U.S. drone companies that use Chinese components in their drones will be banned from use.

True—kind of. While it’s true that drones that contain Chinese drone components will be banned from federal agencies there will be a two year transition period before this requirement goes into place. When you consider that the drone industry has sprung up in the last four or five years, two years is a long time. Also, state and local agencies will not have this restriction placed on them, except when it comes to how they use federal grant money.

How Many Public Safety Agencies Use Federal Grant Money to Buy Their Drones?

It’s hard to say.

Data from Bard’s Center for the Study of the Drone recent study on public safety agencies suggests that 28% of funding for drone programs for public safety agencies comes from grants:

Source: Bard Center for the Study of the Drone

However, we don’t know how much of that grant money is state or local vs. federal. Also, the study only reported on funding sources for 283 public safety agencies, but we know that there are at least 1,578 public safety drone programs in the U.S. according to the same report.

Is the American Security Drone Act a Misguided Political Ploy?

One last rumor we need to address about the American Security Drone Act is that it’s being pushed forward by politicians in Washington who don’t really understand the drone industry.

As this the narrative goes, those proposing the Act don’t understand the impact a ban on Chinese drone components could have on the U.S. supply chain, not to mention on public safety agencies. They just want to be seen as tough on China.

But something else we’ve learned in our research is that the American Security Drone Act appears to be a fully bipartisan initiative.

Not only has it been supported by Democrats and Republicans alike, it was passed unanimously to the floor of the Senate, which we hear is unusual.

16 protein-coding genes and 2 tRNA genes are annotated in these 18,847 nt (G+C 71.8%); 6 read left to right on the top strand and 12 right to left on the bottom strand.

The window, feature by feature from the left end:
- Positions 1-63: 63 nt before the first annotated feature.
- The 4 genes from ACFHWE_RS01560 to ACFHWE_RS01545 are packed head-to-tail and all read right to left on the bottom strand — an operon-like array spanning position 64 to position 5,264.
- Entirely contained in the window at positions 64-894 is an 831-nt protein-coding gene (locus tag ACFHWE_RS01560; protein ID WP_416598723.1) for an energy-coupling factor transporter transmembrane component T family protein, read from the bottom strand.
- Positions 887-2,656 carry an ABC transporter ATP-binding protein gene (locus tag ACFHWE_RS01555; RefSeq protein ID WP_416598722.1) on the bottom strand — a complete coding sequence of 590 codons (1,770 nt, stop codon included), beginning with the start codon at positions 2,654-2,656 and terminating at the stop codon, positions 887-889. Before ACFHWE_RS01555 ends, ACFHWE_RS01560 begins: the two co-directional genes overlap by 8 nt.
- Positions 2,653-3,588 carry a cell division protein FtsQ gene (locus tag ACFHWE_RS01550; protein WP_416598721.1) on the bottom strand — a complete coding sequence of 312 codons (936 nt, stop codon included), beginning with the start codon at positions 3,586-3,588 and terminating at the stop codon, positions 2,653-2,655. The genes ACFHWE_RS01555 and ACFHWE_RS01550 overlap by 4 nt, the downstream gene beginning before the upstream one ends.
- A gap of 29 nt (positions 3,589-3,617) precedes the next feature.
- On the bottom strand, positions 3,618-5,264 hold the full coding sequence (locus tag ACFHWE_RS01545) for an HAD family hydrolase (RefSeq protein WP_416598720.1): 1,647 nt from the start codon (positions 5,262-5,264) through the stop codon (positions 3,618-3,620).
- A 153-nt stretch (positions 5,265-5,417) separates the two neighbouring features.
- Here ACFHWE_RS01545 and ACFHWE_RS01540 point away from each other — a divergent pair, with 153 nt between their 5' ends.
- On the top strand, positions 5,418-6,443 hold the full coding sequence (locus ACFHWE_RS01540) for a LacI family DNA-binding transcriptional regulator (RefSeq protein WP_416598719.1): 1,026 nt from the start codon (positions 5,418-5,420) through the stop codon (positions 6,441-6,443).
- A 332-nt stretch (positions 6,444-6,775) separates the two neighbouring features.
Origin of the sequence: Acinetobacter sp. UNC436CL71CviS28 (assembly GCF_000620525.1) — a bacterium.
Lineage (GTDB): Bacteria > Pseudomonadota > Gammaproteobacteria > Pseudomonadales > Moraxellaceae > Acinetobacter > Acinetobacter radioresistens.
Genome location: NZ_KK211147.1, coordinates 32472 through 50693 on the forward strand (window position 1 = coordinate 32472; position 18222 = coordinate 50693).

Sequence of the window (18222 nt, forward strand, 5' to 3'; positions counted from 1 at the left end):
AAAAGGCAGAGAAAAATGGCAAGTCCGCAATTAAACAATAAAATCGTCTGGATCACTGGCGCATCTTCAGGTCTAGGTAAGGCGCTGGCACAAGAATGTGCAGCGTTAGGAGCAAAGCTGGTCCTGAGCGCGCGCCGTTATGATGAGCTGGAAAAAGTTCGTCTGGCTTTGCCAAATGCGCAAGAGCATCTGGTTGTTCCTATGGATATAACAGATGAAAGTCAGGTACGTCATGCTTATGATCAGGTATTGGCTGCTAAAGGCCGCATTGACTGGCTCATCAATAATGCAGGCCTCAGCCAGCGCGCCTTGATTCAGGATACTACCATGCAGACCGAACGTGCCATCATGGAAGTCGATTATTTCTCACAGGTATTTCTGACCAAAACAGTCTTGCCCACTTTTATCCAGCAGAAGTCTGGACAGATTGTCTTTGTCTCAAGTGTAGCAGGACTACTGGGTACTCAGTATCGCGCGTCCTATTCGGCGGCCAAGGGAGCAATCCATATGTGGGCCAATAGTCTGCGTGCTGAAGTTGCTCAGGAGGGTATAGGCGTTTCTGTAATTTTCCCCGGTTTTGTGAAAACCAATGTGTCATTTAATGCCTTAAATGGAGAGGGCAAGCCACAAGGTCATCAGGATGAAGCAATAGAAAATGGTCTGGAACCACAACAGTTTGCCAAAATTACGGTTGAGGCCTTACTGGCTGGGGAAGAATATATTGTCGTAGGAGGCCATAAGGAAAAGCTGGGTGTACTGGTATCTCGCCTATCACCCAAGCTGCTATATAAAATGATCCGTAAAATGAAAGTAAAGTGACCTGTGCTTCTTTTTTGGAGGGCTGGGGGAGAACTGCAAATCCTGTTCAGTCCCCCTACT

Our contact in D.C. also pointed out that for every single member of the Committee to pass the Act to the Senate floor in an election year implies that they may have access to intelligence we don’t regarding data sharing concerns and Chinese drones.

How We Got Here

So why are we even talking about banning Chinese drones?

The mistrust of drones made in China can be traced all the way back to the Army’s ban on DJI drones in August of 2017.

At the time, the Army was concerned that DJI might be sending data back to the Chinese government, and issued a blanket ban. And this ban really was sweeping—everyone in the Army was told to stop using DJI drones immediately.

Since then we have seen several stories regarding data sharing concerns and DJI drones.

Here’s a timeline of major events:

  • August, 2017. U.S. Army issues a blanket ban on all DJI drones based on allegations that DJI’s drones were secretly configured to collect and send user data back to DJI.
  • October, 2017. DJI responds by releasing Local Data Mode, which allows pilots to fly without any data being shared.
  • November, 2017. Internal memo is leaked from the Department of Homeland security saying that DJI is using its drones to collect sensitive information in the U.S. and share it with the Chinese government.
  • April, 2018. DJI hires San Francisco-based Kivu Consulting, Inc. to review its privacy practices. The resulting report absolves DJI of malicious or negligent data sharing practices but privacy concerns linger.
  • May, 2019. The Department of Homeland Security issues an advisory in which it warns companies that their data may be at risk if they use drones made in China.
  • June, 2019. DJI releases Government Edition, a line of drones made to ensure complete privacy of data, including photos, video, and locational data. At the same time, DJI announces that it will begin making drones within the U.S. and sends an open letter to the Senate Committee on Commerce, Science, and Transportation and the Senate Subcommittee on Security.
  • November, 2019. The American Security Drone Act of 2019 is proposed in the U.S. House of Representatives.
  • January, 2020. The Department of the Interior grounds all its drones due to concerns that Chinese parts in them could be used for spying. DJI publishes a statement calling the ban “politically motivated” the day it is announced.